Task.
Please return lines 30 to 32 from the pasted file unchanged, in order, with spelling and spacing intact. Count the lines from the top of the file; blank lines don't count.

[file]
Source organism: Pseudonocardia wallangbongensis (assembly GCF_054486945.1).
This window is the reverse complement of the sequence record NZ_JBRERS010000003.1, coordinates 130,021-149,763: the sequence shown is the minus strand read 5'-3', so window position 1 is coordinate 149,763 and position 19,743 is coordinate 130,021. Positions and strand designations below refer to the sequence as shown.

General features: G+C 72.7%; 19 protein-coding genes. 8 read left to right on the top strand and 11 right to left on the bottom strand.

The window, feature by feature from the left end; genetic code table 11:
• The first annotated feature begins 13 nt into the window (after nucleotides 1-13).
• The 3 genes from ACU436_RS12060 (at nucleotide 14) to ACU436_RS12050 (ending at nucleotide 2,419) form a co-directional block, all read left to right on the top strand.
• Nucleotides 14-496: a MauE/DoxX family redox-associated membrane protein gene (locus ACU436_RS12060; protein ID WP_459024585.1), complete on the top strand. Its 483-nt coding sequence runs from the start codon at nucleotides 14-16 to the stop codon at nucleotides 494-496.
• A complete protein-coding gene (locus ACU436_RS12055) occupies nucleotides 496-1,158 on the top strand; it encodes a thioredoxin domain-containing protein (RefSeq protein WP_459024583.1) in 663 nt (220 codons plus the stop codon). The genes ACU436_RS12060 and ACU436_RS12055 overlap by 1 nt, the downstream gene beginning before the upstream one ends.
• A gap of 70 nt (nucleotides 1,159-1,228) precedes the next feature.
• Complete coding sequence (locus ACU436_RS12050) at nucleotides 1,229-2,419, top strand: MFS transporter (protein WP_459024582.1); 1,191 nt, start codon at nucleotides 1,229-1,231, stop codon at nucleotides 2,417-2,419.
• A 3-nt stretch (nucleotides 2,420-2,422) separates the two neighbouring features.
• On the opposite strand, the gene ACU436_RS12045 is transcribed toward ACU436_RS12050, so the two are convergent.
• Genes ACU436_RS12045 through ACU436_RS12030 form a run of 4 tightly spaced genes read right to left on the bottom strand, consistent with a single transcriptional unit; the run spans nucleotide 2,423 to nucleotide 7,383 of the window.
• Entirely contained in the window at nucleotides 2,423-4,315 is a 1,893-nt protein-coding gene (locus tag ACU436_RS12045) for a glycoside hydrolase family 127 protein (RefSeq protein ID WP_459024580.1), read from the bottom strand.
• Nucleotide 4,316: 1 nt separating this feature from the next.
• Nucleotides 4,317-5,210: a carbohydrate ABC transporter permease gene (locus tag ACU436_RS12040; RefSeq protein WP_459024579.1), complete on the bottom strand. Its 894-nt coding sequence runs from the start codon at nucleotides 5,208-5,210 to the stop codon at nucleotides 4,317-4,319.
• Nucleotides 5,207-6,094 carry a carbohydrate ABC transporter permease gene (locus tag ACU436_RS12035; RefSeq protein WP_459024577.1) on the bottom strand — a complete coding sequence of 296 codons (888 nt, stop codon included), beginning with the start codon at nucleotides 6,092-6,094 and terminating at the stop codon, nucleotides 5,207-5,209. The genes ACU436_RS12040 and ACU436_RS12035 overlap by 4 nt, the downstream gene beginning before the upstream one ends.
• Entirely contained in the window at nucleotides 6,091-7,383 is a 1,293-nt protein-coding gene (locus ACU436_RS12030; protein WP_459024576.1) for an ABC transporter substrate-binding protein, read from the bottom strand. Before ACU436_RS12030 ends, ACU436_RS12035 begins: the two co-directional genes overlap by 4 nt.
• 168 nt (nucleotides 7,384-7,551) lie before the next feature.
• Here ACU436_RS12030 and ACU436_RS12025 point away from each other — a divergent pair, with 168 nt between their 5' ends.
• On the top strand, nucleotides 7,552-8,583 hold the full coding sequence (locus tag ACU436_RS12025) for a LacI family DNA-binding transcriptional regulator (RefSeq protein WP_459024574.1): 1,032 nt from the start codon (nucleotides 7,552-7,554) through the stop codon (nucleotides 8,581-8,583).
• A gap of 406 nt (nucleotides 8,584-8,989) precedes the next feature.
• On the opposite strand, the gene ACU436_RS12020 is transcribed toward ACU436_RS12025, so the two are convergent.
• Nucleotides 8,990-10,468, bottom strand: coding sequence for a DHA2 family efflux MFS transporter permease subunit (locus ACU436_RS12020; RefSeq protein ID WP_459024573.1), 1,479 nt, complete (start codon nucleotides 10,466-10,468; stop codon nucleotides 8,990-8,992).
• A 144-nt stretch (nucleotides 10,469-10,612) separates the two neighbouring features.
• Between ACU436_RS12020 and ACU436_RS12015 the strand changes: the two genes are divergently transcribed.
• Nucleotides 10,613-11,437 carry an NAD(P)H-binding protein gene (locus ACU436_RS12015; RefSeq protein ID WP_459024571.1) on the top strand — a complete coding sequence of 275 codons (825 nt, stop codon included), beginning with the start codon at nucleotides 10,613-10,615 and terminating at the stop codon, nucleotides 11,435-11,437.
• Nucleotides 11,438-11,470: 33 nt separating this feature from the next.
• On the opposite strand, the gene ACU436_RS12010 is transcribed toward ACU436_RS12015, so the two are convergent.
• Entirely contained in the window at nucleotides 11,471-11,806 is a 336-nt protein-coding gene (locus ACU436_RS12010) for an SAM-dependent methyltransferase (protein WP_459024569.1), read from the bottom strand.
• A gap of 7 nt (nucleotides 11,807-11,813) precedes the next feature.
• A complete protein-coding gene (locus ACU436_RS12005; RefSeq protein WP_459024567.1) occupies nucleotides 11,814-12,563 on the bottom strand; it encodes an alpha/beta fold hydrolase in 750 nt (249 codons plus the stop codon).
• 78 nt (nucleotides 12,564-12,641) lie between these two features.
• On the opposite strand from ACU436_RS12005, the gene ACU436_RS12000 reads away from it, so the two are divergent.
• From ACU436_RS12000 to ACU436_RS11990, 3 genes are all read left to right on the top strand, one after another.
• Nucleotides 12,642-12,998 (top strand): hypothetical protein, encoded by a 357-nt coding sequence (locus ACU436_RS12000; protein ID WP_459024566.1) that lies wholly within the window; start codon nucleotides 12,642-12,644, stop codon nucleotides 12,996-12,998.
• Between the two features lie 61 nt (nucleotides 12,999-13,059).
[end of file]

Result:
• Entirely contained in the window at nucleotides 11,471-11,806 is a 336-nt protein-coding gene (locus ACU436_RS12010) for an SAM-dependent methyltransferase (protein WP_459024569.1), read from the bottom strand.
• A gap of 7 nt (nucleotides 11,807-11,813) precedes the next feature.
• A complete protein-coding gene (locus ACU436_RS12005; RefSeq protein WP_459024567.1) occupies nucleotides 11,814-12,563 on the bottom strand; it encodes an alpha/beta fold hydrolase in 750 nt (249 codons plus the stop codon).